In an attached building of any age, consider that there will be shafts between buildings. If you have an old, attached building, you must both expect and anticipate fire spread via shafts. Virtually all old, attached buildings will have light and air shafts somewhere. Your Roof Division should be giving you this information or if you have a sharp officer on the interior who notices windows on the side walls (they shouldn’t exist in attached building unless they are located in a shaft) that must be communicated to Command immediately. Be aware also that there are windows in those shafts, so you do not necessarily need a cockloft to spread fire from building to building. Always recon early and keep evaluating these areas until you are sure the fire cannot spread via these arteries.
This building has small, square shafts on each roof. There are parapets between each building here which may lead to the belief that the fire cannot possibly spread via the cockloft, but remember what Brunacini said, “The only true firewalls are in heaven”. Always be of the mindset that the cockloft integrity has been compromised, especially in old buildings, and you will never be surprised. (Photo by AA)
Make sure someone checks the rear! There is no excuse for not doing this. Here a fire severely exposing the D exposure via this little half-shaft at the rear. Remember that when making a report from here, you are seeing a mirror image that command is seeing. On your side, even though the fire is spreading toward your left, on the Command side, it is spreading to the right, making it the D exposure, not the B. Communication and perception mistakes made here can cause all kinds of problems. Hopefully, the roof is being opened and confinement operations are being conducted in the exposure to keep the fire out.(Photo by Steve Skipton)
Here is another issue that might need to be addressed in attached structures. The height of an attached exposure might be taller than the roof of the fire building. In addition, as was the case in the fire above, there was a window on the D side, 2nd floor of the taller exposure that was directly exposed to fire issuing from the roof. Lines were placed inside the exposure as well as on the roof. If this was a combustible wall, an additional line or master stream might be required to protect an exposed combustible wall. (Photo by Ron Jeffers)
In the situation pictured above you also have to careful where you cut the roof as you do not want to create a bigger exposure problem that you already have by venting in the wrong place. Always consider what unintended consequences your actions might have.
One way to make it easier on your crews checking exposure roof areas is to utilize your TIC to check roof. If it is showing heat, at least drop an inspection (triangular) hole. But before you do that, make sure Command knows what is happening and that crews are in the process of taking care of business on the top floor of the exposure. The same should be done when determining where to begin cutting the fire building roof. The TIC is the single greatest resource when it comes to determining where to cut first. Don’t leave it on the rig.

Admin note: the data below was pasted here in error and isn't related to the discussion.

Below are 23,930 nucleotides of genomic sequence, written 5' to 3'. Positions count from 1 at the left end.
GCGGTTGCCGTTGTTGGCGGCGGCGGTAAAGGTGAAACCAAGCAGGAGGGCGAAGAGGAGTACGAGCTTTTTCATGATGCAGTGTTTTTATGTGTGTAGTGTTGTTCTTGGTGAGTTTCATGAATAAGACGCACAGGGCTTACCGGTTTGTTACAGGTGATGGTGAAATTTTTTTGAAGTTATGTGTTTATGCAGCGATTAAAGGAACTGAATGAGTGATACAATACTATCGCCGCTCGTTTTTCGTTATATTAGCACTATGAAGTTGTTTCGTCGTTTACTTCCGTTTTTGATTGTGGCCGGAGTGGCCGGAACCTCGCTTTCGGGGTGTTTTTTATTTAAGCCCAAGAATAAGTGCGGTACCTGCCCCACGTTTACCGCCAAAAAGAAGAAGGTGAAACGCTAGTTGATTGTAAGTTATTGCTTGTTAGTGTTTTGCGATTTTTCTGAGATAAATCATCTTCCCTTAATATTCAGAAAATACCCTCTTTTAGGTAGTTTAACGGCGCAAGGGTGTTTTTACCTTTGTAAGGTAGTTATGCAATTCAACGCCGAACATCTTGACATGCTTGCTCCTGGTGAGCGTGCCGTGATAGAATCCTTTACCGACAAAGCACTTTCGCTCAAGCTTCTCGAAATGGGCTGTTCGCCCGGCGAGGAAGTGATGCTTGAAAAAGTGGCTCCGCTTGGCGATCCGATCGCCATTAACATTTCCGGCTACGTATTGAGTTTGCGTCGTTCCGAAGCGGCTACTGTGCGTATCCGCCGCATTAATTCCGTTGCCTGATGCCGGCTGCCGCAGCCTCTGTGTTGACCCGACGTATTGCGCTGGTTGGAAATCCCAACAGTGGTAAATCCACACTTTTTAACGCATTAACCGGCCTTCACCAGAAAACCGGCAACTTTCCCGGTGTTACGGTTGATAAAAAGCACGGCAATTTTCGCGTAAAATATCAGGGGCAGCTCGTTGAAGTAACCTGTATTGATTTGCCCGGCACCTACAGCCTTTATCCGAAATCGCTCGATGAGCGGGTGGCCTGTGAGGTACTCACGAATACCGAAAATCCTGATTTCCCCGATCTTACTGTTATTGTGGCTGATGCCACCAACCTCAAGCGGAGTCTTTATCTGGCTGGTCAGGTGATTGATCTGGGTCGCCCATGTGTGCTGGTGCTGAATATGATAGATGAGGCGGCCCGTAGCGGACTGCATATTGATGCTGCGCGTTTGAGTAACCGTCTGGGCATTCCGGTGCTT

The fire is through the roof of the fire building and companies have their work cut out for them protecting the exposures on both sides. Operations are being conducted on the roof as well as on the top floor. Due to some weird renovations, these buildings were joined on the second floor in some areas, inviting quicker fire to spread than if they were two separate buildings. Once a situation such as this is discovered, get an immediate report to Command so it can be addressed. Exceptions such as this always require more people and take more time to address the issue (Photo by Ron Jeffers)
A major element regarding protection of attached exposures where the fire is threatening to run the cockloft is to get a nice big hole in the roof of the fire building. If the fire is going up (and exposing only the sky), it cannot go sideways as quickly. Even if the fire makes the hole in the roof, you might still be able to confine it to the building of origin. That is the goal here: confine the fire to the building of origin. Don’t wait for it to spread to the exposures. Take active steps to keep it where it is. We must, however, be prepared for fire to move beyond the building of origin. This is essentially utilizing an offensive attack on the fire building with an interior defensive attack in the exposures, creating a point where the fire will not cross. The steps outlined below, which are similar to the closely spaced building tactics, will help the strategist get ahead of the fire. Don’t wait!!
To summarize, when attending to attached buildings, the basics of protecting an exposure are:
- Assign a Division supervisor to oversee operations (Delegate)
- Recon all areas -- watch out for shafts
- Check the cockloft – open if required – use that TIC!!!
- Search and evacuate it
- Get lines to the top floor. If the building is deep, you might need more than one line to protect it – wherever the fire can get into the exposure, there should be a line in place or very close by
- Close windows / remove combustibles
- Vent the unexposed side – watch your flow paths
- Check all areas for extension – pull ceilings as required
- Salvage items –remember we are trying to save it – don’t trash it
- Progress report to Command must be made at regular intervals
More next time.